2.  Appreciate a different style of worship.  If your church sings hymns, try one that has a praise band.  This is not just about music; if your home church is casual, try out a church that is a little more formal or liturgical.  Put on a tie or a dress.  Church can be done in many different ways; you don’t have to love the new style, but learn to appreciate the different ways the church worships.

3.  Get a different perspective.  If you’ve been listening to the same one or two preachers for a while, listen to someone else’s teaching.  You might not agree with everything they say, but sometimes the best way to sharpen your beliefs is to consider the ideas that you disagree with.  On the other hand, you might learn something that you find rings true that you’ve not heard taught before.  Just be sure to weigh carefully what you hear, whether at new churches or your home church.

4.  See what other churches are doing.  Observe their methods, programs, and activities.  How do they do Sunday School?  Do they order the service in a way that seems more conducive to worship?  If you see something you especially like that you think could work at your church, approach the leadership and humbly offer your suggestion.

5.  Recognize the body of Christ is all over the world and all over your city.  The people at the church you choose to visit may be strangers, but we are all going to be sharing heaven together.  Christ only has one body.

January 4, 2013

How a Community Goes About Helping

Think of this as a Part Two to yesterday’s post. It’s easy to curse the darkness, but requires slightly more skill to light a candle. How would a community go about helping one of the students mentioned here?

We live in a very small town.  I grew up in Toronto where resources are more abundant. Actually, we are two adjacent towns with a population of approx. 16,000 each, separated by about four miles (eight kilometres).  In the one town there are three evangelical churches and in the other there are five. I envision these eight churches being able to come together for a project of this nature, though as stated yesterday, the initial reaction I got to this proposal doesn’t bear out that possibility so far.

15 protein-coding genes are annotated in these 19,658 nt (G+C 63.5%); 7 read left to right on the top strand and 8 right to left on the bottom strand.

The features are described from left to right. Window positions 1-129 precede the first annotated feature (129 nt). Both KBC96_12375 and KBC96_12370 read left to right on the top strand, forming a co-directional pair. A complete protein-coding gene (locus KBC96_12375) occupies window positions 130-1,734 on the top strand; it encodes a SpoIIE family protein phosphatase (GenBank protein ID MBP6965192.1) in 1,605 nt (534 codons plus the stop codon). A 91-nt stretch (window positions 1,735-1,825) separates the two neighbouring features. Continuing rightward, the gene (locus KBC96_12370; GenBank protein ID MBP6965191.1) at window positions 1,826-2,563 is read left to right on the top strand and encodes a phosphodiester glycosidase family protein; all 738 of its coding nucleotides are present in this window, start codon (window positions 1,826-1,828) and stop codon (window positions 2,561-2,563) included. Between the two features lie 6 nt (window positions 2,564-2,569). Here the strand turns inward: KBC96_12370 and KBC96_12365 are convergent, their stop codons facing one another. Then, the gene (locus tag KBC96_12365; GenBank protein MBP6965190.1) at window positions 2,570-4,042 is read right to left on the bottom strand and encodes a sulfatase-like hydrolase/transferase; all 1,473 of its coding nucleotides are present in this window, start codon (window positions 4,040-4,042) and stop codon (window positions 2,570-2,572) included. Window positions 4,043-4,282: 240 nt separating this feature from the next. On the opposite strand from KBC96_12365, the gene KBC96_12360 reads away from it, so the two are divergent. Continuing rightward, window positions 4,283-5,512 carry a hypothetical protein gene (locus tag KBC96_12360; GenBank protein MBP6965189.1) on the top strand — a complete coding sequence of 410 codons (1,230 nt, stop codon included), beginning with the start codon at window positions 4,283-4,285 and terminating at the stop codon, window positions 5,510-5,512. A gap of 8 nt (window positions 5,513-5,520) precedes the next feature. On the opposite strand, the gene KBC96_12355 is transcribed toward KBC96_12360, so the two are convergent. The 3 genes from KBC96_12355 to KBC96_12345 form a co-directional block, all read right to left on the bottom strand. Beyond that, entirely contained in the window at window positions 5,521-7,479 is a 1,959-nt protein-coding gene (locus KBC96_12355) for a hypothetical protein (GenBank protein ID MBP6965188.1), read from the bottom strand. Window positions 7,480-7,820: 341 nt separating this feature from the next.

Twice this year, at one of the churches we took up a cash offering after the service to meet two very specific needs. Some churches call these “retiring offerings.” You don’t get a receipt for tax purposes in this type of giving. Some would call it a “loose change offering” even though you’re tossing in bills as well as coins; it’s money you won’t miss.

One offering was for a guy who needed help paying his rent that month. He isn’t a member of that church, and a very infrequent adherent. But he asked. He had a need. We helped him collect the $200 he  needed and had $100 left over.

The second was for a family that hit a somewhat sudden financial crisis that left their next mortgage payment in doubt, and this is a family that’s never been flush with money to begin with. They are not members of this church either, nor do I believe they have ever attended.

In both cases, I was the only one who knew both recipients and was responsible for delivering the cash to each. I’m not sure that even the pastor knew who the second family was. They trusted my judgement on this.